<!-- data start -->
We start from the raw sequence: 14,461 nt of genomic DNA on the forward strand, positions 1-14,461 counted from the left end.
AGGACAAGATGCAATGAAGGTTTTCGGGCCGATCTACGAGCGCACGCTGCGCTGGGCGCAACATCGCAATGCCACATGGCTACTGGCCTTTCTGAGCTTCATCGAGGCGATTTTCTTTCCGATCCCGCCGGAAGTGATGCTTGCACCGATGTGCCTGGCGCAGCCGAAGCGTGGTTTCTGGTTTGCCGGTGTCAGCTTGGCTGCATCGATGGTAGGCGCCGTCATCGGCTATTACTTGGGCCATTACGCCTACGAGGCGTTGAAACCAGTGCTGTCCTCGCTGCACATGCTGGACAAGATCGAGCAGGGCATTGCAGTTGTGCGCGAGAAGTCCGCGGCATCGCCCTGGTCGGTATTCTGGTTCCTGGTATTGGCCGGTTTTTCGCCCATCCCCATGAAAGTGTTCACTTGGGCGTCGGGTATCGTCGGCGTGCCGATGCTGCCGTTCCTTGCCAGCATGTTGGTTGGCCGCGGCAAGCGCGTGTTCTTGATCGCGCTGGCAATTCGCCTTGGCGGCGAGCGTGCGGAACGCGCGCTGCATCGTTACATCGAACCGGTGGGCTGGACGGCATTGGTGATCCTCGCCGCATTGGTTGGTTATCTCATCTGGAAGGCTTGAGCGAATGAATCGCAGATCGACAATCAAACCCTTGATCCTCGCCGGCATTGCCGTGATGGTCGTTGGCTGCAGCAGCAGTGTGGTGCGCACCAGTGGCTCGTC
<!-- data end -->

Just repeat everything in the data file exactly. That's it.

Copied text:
We start from the raw sequence: 14,461 nt of genomic DNA on the forward strand, positions 1-14,461 counted from the left end.
AGGACAAGATGCAATGAAGGTTTTCGGGCCGATCTACGAGCGCACGCTGCGCTGGGCGCAACATCGCAATGCCACATGGCTACTGGCCTTTCTGAGCTTCATCGAGGCGATTTTCTTTCCGATCCCGCCGGAAGTGATGCTTGCACCGATGTGCCTGGCGCAGCCGAAGCGTGGTTTCTGGTTTGCCGGTGTCAGCTTGGCTGCATCGATGGTAGGCGCCGTCATCGGCTATTACTTGGGCCATTACGCCTACGAGGCGTTGAAACCAGTGCTGTCCTCGCTGCACATGCTGGACAAGATCGAGCAGGGCATTGCAGTTGTGCGCGAGAAGTCCGCGGCATCGCCCTGGTCGGTATTCTGGTTCCTGGTATTGGCCGGTTTTTCGCCCATCCCCATGAAAGTGTTCACTTGGGCGTCGGGTATCGTCGGCGTGCCGATGCTGCCGTTCCTTGCCAGCATGTTGGTTGGCCGCGGCAAGCGCGTGTTCTTGATCGCGCTGGCAATTCGCCTTGGCGGCGAGCGTGCGGAACGCGCGCTGCATCGTTACATCGAACCGGTGGGCTGGACGGCATTGGTGATCCTCGCCGCATTGGTTGGTTATCTCATCTGGAAGGCTTGAGCGAATGAATCGCAGATCGACAATCAAACCCTTGATCCTCGCCGGCATTGCCGTGATGGTCGTTGGCTGCAGCAGCAGTGTGGTGCGCACCAGTGGCTCGTC